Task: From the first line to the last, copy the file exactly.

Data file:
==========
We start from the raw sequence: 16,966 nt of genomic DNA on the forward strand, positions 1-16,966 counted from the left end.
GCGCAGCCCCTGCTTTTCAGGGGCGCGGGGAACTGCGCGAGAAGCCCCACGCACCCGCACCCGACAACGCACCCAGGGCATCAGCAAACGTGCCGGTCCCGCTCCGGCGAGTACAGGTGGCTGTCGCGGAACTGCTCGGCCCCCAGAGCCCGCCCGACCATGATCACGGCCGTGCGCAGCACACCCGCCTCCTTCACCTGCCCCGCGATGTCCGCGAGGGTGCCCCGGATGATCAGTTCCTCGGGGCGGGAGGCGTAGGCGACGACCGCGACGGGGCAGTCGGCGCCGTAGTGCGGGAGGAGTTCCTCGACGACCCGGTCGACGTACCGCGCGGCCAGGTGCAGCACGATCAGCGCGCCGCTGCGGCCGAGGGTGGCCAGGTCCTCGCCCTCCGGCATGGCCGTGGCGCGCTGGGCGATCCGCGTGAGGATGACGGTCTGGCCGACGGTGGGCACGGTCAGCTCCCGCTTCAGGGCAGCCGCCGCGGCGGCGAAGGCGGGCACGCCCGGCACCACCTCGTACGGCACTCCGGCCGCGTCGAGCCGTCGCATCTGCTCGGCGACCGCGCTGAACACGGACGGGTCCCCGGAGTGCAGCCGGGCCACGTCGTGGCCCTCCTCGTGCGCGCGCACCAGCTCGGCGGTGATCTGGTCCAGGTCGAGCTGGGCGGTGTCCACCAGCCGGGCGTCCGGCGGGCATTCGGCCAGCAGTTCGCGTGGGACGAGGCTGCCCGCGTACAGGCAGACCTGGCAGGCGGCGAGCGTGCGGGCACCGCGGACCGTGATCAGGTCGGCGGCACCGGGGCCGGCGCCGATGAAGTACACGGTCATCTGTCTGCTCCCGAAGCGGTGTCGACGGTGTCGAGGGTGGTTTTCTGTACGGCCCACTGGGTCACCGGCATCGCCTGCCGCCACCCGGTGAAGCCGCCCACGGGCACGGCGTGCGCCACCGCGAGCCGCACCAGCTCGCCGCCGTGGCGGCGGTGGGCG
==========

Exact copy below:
We start from the raw sequence: 16,966 nt of genomic DNA on the forward strand, positions 1-16,966 counted from the left end.
GCGCAGCCCCTGCTTTTCAGGGGCGCGGGGAACTGCGCGAGAAGCCCCACGCACCCGCACCCGACAACGCACCCAGGGCATCAGCAAACGTGCCGGTCCCGCTCCGGCGAGTACAGGTGGCTGTCGCGGAACTGCTCGGCCCCCAGAGCCCGCCCGACCATGATCACGGCCGTGCGCAGCACACCCGCCTCCTTCACCTGCCCCGCGATGTCCGCGAGGGTGCCCCGGATGATCAGTTCCTCGGGGCGGGAGGCGTAGGCGACGACCGCGACGGGGCAGTCGGCGCCGTAGTGCGGGAGGAGTTCCTCGACGACCCGGTCGACGTACCGCGCGGCCAGGTGCAGCACGATCAGCGCGCCGCTGCGGCCGAGGGTGGCCAGGTCCTCGCCCTCCGGCATGGCCGTGGCGCGCTGGGCGATCCGCGTGAGGATGACGGTCTGGCCGACGGTGGGCACGGTCAGCTCCCGCTTCAGGGCAGCCGCCGCGGCGGCGAAGGCGGGCACGCCCGGCACCACCTCGTACGGCACTCCGGCCGCGTCGAGCCGTCGCATCTGCTCGGCGACCGCGCTGAACACGGACGGGTCCCCGGAGTGCAGCCGGGCCACGTCGTGGCCCTCCTCGTGCGCGCGCACCAGCTCGGCGGTGATCTGGTCCAGGTCGAGCTGGGCGGTGTCCACCAGCCGGGCGTCCGGCGGGCATTCGGCCAGCAGTTCGCGTGGGACGAGGCTGCCCGCGTACAGGCAGACCTGGCAGGCGGCGAGCGTGCGGGCACCGCGGACCGTGATCAGGTCGGCGGCACCGGGGCCGGCGCCGATGAAGTACACGGTCATCTGTCTGCTCCCGAAGCGGTGTCGACGGTGTCGAGGGTGGTTTTCTGTACGGCCCACTGGGTCACCGGCATCGCCTGCCGCCACCCGGTGAAGCCGCCCACGGGCACGGCGTGCGCCACCGCGAGCCGCACCAGCTCGCCGCCGTGGCGGCGGTGGGCG